Modifiable Risk Factors

Behavioural Risk Factors

Behavioural risk factors

1 Physical inactivity

There is a direct relationship between physical activity and cardiorespiratory health (risk reduction of CVD, CHD, stroke, hypertension).

Risk reductions routinely occur at levels of 150 minutes of at least moderate-intensity activity per week.13

Even if your patient has existing risk factors for CVD, by keeping active they could lower their risk of premature death compared to inactive people with no risk factors for CVD.8

Physical inactivity can worsen your patient’s other CHD risk factors, such as high blood cholesterol and triglyceride levels, high blood pressure, diabetes and prediabetes, and overweight and obesity.14

Help patients to understand how they can consume a heart-healthy diet

2 Unhealthy eating

The role of diet is crucial in the development and prevention of CVD. Diet is one of the key modifiable risk factors that your patient can change that will impact on blood pressure, weight, risk of diabetes and cholesterol levels.8

Replacing saturated fat with unsaturated fat, eating whole grains, fish, nuts and plenty of fruit and vegetables, alongside reducing dietary sodium, has been shown to offer protection against CHD.8,15

Excessive alcohol intake has also been associated with elevated risk of heart failure, in addition to other serious health problems.16,17 Low levels of alcohol consumption, however, have been shown to lower a person’s CHD risk.18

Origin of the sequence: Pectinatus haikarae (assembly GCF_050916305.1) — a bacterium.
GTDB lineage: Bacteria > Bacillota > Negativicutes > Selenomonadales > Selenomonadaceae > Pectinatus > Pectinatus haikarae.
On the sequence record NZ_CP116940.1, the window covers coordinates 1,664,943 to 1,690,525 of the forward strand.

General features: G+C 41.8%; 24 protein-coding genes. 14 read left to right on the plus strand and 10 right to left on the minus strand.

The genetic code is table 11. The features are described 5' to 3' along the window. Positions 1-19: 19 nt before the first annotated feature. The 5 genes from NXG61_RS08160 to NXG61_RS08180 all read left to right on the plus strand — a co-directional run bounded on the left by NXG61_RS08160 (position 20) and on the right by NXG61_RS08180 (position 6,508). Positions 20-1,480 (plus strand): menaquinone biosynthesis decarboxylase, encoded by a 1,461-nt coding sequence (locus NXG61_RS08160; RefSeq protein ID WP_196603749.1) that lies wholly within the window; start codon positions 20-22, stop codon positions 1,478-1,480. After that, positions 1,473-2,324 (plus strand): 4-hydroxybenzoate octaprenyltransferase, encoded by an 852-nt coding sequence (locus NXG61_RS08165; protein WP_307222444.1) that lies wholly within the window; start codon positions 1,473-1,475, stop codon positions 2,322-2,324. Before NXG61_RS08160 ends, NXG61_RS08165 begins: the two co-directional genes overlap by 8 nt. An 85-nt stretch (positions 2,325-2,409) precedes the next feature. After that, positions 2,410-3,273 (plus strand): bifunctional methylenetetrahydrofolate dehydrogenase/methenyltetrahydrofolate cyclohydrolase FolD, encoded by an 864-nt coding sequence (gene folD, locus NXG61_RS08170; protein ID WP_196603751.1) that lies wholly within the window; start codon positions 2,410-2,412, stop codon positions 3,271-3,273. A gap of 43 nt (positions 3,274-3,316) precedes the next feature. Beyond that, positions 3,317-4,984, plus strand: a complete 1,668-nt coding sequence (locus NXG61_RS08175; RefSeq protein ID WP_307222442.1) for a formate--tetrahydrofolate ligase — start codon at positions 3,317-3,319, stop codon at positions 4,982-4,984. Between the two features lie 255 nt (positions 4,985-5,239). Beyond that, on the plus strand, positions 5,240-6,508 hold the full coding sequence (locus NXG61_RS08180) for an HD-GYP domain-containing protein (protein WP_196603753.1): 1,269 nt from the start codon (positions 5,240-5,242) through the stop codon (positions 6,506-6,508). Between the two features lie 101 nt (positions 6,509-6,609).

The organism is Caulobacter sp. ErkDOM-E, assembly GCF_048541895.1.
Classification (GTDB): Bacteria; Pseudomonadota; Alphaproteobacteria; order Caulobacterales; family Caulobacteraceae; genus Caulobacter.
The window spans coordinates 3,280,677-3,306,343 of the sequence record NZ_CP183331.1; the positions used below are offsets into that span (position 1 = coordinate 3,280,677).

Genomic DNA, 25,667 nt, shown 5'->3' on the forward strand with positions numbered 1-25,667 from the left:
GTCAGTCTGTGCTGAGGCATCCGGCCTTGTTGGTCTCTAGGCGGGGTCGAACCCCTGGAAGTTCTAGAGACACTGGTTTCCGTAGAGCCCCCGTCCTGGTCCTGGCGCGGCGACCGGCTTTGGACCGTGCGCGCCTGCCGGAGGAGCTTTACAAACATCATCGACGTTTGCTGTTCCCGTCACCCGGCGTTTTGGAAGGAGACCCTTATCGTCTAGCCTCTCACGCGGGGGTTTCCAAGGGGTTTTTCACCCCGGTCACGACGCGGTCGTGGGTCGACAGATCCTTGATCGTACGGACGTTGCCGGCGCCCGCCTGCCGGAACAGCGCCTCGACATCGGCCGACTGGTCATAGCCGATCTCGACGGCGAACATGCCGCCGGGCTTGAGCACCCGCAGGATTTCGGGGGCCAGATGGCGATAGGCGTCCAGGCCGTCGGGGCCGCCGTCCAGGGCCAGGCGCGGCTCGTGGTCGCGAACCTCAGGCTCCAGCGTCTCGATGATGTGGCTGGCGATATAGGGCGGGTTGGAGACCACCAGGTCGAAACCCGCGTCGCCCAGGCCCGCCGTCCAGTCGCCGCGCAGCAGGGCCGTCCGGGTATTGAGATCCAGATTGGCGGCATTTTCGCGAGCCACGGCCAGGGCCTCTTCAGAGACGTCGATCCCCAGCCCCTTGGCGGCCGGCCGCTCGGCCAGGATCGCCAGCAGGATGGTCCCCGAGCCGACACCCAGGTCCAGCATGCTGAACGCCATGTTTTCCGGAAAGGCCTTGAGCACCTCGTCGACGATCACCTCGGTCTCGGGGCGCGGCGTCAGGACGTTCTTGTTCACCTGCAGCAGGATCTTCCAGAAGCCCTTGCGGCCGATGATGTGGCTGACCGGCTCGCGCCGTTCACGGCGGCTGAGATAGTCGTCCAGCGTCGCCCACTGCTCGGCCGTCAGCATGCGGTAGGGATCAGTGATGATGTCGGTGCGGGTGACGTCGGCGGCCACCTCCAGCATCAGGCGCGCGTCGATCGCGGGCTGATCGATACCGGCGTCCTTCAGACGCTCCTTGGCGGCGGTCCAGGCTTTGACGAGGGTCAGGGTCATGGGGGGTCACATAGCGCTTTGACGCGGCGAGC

Help patients to increase their activity levels

3 Stress

Everyday stress, and work-related stress in particular, are growing concerns. There is ongoing research into the direct and indirect connections between stress and CVD risk.8

Stress results from response to physical, chemical, emotional or environmental factors. It can alter the way the body behaves and thereby affect heart health. Otherwise, it’s related to adopting poor habits that are risk factors for CVD, such as:8

  • Smoking
  • Excessive alcohol intake
  • Eating unhealthily
  • Physical inactivity

Stress-management programmes have repeatedly been shown to improve not only subjective well-being but also risk factor levels and CVD outcomes.19

4 Smoking

Every year smoking causes around 100,000 deaths in the UK.20

Smoking increases the risk of CVD by causing a number of immediate responses in the body. Nicotine increases adrenalin production, thus raising blood pressure, and elevates levels of LDL-cholesterol while decreasing HDL-cholesterol. It also increases the triglycerides in the bloodstream.21

The benefits of smoking cessation

The most important lifestyle change your patients can make to improve their heart health is to stop smoking: five years after quitting, their risk of a heart attack will be half that of a smoker.8 Quitting smoking effectively reduces cardiovascular risk to close to that of a person who has never smoked.8

Your patients can get support and advice on quitting smoking from The NHS Smokefree website